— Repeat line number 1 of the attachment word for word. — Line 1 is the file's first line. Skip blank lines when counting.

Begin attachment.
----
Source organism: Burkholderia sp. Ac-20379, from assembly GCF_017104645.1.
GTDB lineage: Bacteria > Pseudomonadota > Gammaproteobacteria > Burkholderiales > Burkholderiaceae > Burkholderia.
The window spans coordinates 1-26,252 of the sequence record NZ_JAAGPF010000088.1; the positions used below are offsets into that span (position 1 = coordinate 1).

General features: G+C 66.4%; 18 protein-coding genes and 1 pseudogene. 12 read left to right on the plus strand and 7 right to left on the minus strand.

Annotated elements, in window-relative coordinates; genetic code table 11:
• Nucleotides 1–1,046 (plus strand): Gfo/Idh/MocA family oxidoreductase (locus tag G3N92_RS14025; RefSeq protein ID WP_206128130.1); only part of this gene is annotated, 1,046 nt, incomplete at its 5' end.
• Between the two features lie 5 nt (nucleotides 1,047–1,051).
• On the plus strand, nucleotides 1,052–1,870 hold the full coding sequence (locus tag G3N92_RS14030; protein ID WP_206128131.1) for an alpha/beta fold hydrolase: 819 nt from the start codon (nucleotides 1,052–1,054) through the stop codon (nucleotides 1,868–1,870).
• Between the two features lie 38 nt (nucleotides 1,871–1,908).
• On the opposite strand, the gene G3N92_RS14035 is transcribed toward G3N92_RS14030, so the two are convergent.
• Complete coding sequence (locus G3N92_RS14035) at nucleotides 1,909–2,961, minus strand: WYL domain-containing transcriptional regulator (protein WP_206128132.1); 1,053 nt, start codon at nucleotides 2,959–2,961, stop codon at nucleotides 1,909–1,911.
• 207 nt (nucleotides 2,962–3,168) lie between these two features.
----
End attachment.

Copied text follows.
Source organism: Burkholderia sp. Ac-20379, from assembly GCF_017104645.1.